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Updated Feb 20, 2024

Fleet Health and Safety Compliance Best Practices

GPS fleet management software is one of the ways you can encourage driver safety.

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David Gargaro, Business Ownership Insider and Senior Writer
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They should also take active steps to manage and improve the safety of their commercial vehicles and drivers. Not only is compliance with regulations critical to avoiding fines and lawsuits, but businesses operate more efficiently when their assets and workers remain safe and healthy. This guide includes best practices for keeping your operations compliant and safe, including a look at how GPS fleet management software can help.

What laws do you need to comply with for fleet health and safety?

The Occupational Safety and Health Act (OSHA) provides legislative protections to ensure all employed individuals have safe and healthy working conditions. However, OSHA rules and regulations do not apply when another federal agency exercises its own rules and regulations for specific working conditions. For example, the United States Department of Transportation (DOT) has created several federal regulations that govern employee health and safety in transportation. This includes regulating the safety of commercial motor vehicles.

The Federal Motor Carrier Safety Administration (FMCSA), an agency within the DOT, governs commercial vehicle operators. The agency issues rules and regulations that fleet managers and drivers must follow to maintain safety on roadways and reduce vehicular accidents. Different operators of commercial vehicles may need to follow different sets of rules that depend on various factors, including the types of vehicles used, materials transported and distance driven.

Did You Know?Did you know
Telematics systems, such as the GPS fleet management solutions described below and in our GPSTrackit review, can assist with legal compliance, driver safety and fleet efficiency.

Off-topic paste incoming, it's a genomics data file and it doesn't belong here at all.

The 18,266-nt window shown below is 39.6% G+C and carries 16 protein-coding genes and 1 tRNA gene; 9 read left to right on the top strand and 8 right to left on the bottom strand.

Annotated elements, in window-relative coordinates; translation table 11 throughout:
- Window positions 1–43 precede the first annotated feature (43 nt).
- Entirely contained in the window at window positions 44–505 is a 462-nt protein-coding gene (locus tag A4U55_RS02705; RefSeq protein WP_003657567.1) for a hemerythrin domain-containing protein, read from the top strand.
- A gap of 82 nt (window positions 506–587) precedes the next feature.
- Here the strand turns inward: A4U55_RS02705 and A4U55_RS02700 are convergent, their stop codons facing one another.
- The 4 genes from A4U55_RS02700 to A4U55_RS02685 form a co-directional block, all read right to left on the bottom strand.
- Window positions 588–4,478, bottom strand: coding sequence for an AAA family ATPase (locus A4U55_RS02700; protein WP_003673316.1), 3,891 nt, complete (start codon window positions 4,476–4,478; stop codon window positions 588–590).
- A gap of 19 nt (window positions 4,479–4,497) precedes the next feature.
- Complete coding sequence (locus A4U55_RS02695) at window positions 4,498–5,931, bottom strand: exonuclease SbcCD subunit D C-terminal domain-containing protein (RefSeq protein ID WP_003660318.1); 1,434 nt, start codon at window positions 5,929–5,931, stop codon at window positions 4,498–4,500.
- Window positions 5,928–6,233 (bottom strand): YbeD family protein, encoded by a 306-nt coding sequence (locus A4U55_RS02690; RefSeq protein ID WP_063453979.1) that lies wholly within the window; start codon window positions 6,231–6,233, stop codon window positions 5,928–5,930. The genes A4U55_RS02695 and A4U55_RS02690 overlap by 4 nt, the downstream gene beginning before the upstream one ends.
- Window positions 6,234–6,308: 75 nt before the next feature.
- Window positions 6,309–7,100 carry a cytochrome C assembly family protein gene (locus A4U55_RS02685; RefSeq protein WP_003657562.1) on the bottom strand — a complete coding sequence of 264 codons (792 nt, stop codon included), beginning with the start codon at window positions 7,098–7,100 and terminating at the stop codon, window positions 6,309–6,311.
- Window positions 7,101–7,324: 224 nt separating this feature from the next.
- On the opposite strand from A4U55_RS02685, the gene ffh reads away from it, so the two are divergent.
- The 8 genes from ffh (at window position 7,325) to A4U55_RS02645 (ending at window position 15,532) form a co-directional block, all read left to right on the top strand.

Hours of service

The FMCSA developed hours of service (HOS) rules to monitor commercial drivers’ working hours. It sets the maximum number of consecutive hours a commercial vehicle operator can legally drive or work before they must take a rest break. HOS rules are designed to prevent vehicular accidents resulting from driver fatigue. Violations of HOS rules can result in fines and probationary periods for the carrier and affect their safety rating.

Commercial vehicle operators must also use an electronic logging device (ELD) to track their HOS, as spelled out in the ELD mandate. These devices (also known as electronic logbooks) connect to the commercial vehicle’s engine to automatically record driving time. The device provides a reliable method of collecting HOS data.

Compliance, safety and accountability scores

The FMCSA manages the Compliance, Safety, Accountability (CSA) program, which identifies commercial operators that have safety concerns involving their drivers or vehicles. The goal of the CSA program is to identify carriers that require some form of mediation to improve road safety.

FMCSA uses the program to score, rank and group commercial operators based on how many safety incidents they’ve had over a given time period. It then uses roadside inspections to gather data on commercial operators and updates their safety rankings in its Safety Measurement System (SMS).

The FMCSA uses the SMS to organize and rank data according to seven Behavior Analysis and Safety Improvement Categories.

  1. Crash indicator: Patterns of vehicular accidents, including frequency and severity.
  2. Controlled substances/alcohol: Instances when a driver was caught operating a commercial vehicle while under the influence of alcohol or illegal drugs.
  3. Driver fitness: Recorded incidents when a driver did not have a valid commercial driver’s license or medical card or is otherwise unqualified to drive.
  4. Hazardous materials compliance: Cases where commercial operators did not handle, label or transport hazardous materials according to regulations.
  5. HOS compliance: Instances when drivers did not maintain records of duty status according to regulations or exceeded HOS driving limitations.
  6. Unsafe driving: Times when drivers failed to wear a seatbelt, drove at unsafe speeds or engaged in other unsafe driving behavior like hard braking.
  7. Vehicle maintenance: Documented instances of the commercial operator’s failures to secure loads; repair faulty brakes, lights and other systems; or reduce maintenance costs.

Commercial operators receive a CSA score for each category, calculated from 0 to 100 on a percentile scale (0 is the best score). The FMCSA sets specific intervention thresholds for each category to identify high-risk commercial operators and determine when to assign investigators.

FYIDid you know
Using ELDs can root out unsafe behaviors and also reduce fleet fuel costs and idle times.

Drug and alcohol testing